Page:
The present study demonstrates that novel digital techniques for quantification of organelle movements in living spermatogenic cells are useful for clarification of the possible function of certain organelles, such as the chromatoid body and Golgi complex in living cells. Particularly the demonstration that whole chromatoid body is able to pass the cytoplasmic bridge opens new insights about the function of this organelle.

Supplementary Material

MBC Videos:


We thank Urpo Reunanen at the laboratory of Electron Microscopy, University of Turku for generous help, Dr. Mika Mulari for advice in immunoelectron microscopy. Marko Räsänen, M.Sc., and Olli Nevalainen at the Department of Computer Science, University of Turku gave valuable advices and help in computer work. We are indebted to Drs. Yoshitake Nishimune and Hiromitsu Tanaka for TRA54, Dr. Toshiaki Noce for VASA, and Drs. Marko Kallio and Lea Sistonen for HSF-2 antibodies. Financial support was obtained from Turku University Foundation, The Sigrid Juselius Foundation, The Finnish Medical Society Duodecim, and Scandinavian Sasakawa Foundation.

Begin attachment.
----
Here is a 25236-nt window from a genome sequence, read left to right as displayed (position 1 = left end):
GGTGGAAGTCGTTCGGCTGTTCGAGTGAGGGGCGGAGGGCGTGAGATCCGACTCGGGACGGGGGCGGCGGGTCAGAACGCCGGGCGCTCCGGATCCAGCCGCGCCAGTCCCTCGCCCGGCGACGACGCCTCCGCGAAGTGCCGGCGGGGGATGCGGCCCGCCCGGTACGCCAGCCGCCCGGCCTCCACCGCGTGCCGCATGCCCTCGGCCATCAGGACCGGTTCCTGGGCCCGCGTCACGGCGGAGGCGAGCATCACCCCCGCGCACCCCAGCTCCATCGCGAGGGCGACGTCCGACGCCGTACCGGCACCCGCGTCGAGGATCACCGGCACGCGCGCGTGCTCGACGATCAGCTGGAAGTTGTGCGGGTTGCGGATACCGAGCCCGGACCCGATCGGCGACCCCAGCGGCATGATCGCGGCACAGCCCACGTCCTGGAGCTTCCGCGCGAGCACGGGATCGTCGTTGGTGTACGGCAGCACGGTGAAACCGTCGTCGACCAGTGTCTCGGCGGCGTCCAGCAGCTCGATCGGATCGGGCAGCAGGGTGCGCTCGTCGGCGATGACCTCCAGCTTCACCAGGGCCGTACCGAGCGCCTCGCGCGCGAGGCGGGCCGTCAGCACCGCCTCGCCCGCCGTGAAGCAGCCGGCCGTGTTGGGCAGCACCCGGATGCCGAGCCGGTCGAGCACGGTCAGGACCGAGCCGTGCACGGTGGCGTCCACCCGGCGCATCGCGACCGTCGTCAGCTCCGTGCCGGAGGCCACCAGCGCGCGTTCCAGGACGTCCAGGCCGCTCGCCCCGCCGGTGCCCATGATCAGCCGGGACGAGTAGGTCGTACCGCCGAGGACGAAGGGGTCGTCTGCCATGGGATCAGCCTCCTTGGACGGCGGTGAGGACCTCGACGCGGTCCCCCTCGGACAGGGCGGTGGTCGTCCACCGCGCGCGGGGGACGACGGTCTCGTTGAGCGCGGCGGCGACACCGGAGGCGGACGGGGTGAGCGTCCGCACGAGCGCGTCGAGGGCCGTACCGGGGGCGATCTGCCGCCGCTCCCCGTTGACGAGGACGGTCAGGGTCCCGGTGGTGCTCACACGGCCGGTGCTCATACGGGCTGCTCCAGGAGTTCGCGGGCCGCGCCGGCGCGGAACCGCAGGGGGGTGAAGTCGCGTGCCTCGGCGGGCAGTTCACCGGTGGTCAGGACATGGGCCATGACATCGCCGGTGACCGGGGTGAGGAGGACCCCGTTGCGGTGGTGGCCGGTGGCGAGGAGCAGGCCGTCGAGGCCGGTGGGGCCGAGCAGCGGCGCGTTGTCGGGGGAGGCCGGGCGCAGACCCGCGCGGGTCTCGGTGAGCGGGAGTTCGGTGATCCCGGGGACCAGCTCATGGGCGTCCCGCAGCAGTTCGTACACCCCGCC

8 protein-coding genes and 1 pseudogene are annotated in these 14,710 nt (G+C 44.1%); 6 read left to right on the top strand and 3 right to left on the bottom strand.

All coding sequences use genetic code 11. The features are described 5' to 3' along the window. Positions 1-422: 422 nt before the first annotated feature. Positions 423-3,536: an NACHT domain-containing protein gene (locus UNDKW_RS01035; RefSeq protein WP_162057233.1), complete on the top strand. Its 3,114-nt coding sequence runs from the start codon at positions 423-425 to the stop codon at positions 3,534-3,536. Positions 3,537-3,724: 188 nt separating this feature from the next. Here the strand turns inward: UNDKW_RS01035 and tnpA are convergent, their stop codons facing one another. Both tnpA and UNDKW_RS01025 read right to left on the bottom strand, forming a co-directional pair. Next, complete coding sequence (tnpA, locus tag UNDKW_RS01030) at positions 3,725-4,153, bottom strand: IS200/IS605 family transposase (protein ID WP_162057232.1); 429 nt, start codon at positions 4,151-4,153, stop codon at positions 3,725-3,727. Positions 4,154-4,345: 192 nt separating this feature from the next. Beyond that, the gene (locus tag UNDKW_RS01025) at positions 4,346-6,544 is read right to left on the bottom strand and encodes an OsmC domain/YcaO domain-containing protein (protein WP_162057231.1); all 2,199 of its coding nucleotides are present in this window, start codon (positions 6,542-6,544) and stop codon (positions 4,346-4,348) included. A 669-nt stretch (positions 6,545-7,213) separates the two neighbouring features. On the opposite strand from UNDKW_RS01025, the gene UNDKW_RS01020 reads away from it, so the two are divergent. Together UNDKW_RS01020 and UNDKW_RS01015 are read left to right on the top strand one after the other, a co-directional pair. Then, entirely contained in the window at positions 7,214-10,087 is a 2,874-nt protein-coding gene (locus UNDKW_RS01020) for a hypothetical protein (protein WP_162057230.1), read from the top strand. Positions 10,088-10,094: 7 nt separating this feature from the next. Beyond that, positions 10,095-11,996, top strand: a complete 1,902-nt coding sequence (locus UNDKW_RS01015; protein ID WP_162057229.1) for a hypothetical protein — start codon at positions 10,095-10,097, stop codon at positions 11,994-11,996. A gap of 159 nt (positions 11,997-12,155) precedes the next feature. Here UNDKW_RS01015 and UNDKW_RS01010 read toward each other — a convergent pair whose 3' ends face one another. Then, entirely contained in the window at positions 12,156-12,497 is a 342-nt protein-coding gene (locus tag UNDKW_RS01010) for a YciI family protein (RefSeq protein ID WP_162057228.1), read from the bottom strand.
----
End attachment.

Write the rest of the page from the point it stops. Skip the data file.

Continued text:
Article published online ahead of print. Mol. Biol. Cell 10.1091/mbc.E02–10–0647. Article and publication date are available at www.molbiolcell.org/cgi/doi/10.1091/mbc.E02-10-0647.

V⃞Online version of this article contains video material. Online version is available at www.molbiolcell.org.